Lisa Shives, M.D., is the founder of Northshore Sleep Medicine in Evanston, Illinois. She blogs on Tuesdays on The Chart. Read more from her at Dr. Lisa Shives’ Sleep Better Blog.
Kim is a 44-year old woman who came to sleep clinic to investigate her fitful and unrefreshing sleep. She has also suffered from fibromyalgia, or FM, for many years and has always assumed that her poor sleep was due to the fibromyalgia and that the best thing was to try to treat the FM. She has been on the antidepressant Cymbalta for about one year and felt remarkable improvement in her FM symptoms. However, she feels that her sleep is even worse. Upon further questioning, she did meet the clinical criteria for restless legs syndrome; she answered yes to all four diagnostic questions.
I wasn’t surprised because a recent study published in the Journal of Clinical Sleep Medicine shows that adults with fibromyalgia have a much higher prevalence and risk of RLS than adults without the condition.
The study analyzed 172 people with a diagnosis of fibromyalgia. The mean age of participants was 50 years; 93 percent of the population was female. These patients were compared with 63 healthy subjects with a mean age of 41 years.
Fibromyalgia, a disorder that causes significant pain and fatigue, was identified by self-report or review of medical records and was confirmed by authors of the study. RLS, a sleep-related movement disorder, was diagnosed using a self-administered, validated questionnaire, which is the only way to diagnose this disorder. RLS is what we call a “clinical diagnosis,” meaning that there is no test that confirms or excludes the diagnosis.
Results show that the prevalence of RLS was approximately 10 times higher in participants with fibromyalgia than in the group of control subjects. Participants suffering from both fibromyalgia and RLS reported an increased amount of sleep disruption, compared with their peers who suffered only from fibromyalgia.
The outcomes of the study indicate that a great deal of the sleep disruption that occurs in patients with fibromyalgia could be caused by RLS, but doctors have to think to evaluate this or patients have to explain very explicitly what they are feeling when they toss and turn and can’t go to sleep. Although the cause of fibromyalgia is unknown, we know a little more about RLS (see my previous blog on RLS). We know that the antidepressants used to treat fibromyalgia may cause or exacerbate the RLS symptoms.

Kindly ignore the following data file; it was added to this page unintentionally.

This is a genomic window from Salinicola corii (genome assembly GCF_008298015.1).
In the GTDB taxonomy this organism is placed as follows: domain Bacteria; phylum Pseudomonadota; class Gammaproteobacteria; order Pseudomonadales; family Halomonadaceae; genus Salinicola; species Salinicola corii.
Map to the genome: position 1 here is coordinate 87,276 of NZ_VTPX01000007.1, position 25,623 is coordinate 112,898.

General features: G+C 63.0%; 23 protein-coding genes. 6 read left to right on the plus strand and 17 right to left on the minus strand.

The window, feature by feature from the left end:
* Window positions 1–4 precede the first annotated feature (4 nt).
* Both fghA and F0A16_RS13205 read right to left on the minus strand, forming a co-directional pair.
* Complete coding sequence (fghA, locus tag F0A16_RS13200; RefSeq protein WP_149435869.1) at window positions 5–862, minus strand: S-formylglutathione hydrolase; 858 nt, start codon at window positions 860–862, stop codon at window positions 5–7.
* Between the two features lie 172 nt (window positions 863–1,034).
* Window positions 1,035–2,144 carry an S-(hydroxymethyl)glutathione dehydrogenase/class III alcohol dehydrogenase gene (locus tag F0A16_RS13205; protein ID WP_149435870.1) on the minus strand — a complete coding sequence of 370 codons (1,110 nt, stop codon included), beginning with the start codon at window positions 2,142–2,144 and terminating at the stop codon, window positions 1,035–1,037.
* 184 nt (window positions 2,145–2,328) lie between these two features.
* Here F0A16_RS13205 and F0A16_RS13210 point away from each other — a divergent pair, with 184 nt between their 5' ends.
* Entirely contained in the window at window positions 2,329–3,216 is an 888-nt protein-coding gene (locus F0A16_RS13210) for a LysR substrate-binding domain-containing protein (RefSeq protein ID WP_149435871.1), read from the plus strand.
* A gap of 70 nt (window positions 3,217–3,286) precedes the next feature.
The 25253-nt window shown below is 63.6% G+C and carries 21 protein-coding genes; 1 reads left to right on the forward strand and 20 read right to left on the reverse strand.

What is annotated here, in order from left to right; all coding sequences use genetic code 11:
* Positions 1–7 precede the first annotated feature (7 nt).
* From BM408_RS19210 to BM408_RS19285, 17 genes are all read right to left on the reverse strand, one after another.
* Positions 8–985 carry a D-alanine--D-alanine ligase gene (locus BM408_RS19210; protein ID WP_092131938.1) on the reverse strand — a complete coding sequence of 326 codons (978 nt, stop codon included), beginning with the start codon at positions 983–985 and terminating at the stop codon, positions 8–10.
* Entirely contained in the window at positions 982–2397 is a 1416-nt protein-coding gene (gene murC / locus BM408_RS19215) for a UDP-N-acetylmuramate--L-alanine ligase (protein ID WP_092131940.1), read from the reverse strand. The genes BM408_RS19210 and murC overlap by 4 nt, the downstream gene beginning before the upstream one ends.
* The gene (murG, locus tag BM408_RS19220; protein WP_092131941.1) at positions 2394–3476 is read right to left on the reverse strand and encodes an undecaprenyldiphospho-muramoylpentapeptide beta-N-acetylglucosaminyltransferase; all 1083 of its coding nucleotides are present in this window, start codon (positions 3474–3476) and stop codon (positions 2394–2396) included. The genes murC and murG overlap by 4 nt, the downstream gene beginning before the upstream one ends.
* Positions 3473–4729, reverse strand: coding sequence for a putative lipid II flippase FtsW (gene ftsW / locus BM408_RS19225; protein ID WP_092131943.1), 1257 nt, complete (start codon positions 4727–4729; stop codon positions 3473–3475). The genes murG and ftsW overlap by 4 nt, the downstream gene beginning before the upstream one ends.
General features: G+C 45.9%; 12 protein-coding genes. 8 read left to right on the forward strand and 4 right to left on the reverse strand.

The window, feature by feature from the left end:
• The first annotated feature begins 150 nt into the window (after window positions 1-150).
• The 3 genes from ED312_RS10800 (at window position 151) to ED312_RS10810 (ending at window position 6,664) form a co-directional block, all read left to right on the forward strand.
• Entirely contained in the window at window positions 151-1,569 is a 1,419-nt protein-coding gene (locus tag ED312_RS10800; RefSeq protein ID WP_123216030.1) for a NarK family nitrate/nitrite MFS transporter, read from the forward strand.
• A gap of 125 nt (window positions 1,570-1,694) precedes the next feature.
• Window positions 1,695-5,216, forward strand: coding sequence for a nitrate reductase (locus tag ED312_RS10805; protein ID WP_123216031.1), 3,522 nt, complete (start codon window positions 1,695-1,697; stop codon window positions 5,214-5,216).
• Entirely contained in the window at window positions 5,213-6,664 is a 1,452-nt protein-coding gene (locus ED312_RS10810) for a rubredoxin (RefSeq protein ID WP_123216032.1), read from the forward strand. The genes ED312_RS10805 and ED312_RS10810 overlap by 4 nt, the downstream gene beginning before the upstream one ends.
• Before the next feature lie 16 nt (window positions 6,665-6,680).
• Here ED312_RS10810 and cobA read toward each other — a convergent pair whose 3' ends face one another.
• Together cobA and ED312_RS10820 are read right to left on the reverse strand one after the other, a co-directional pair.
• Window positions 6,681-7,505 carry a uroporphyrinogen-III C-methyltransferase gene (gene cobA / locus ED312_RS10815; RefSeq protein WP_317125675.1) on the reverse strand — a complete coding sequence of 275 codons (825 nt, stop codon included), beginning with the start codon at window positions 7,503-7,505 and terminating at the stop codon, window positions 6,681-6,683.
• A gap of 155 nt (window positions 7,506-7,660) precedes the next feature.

Many times though as we help the patients weigh the good and bad sides to this medication, they decide that the Cymbalta has such clear benefits that they elect to stay on it and add a medication for the RLS. That is what Kim and decided to try for her after we did a sleep study that showed that she had significant periodic limb movement disorder, one that is often seen in association with RLS but can be occur without RLS. The RLS was preventing her from falling asleep; she typically tossed and turned and rubbed her legs for one to two hours. Then when she was asleep, the leg movements continually disturbed her sleep by causing arousals on average 30 times per hour.
Now that her RLS is well treated with a low -dose dopamine agonist (that is a synthetic analog of a naturally occurring neurotransmitter), she is a new woman. Improvement in her sleep seemed to help lessen her FM pain even further so now she is able to exercise more which in turn seems to help her sleep better.
SOURCE: CNN Health, http://pagingdrgupta.blogs.cnn.com/2011/02/15/fibromyalgia-raises-restless-leg-risk/
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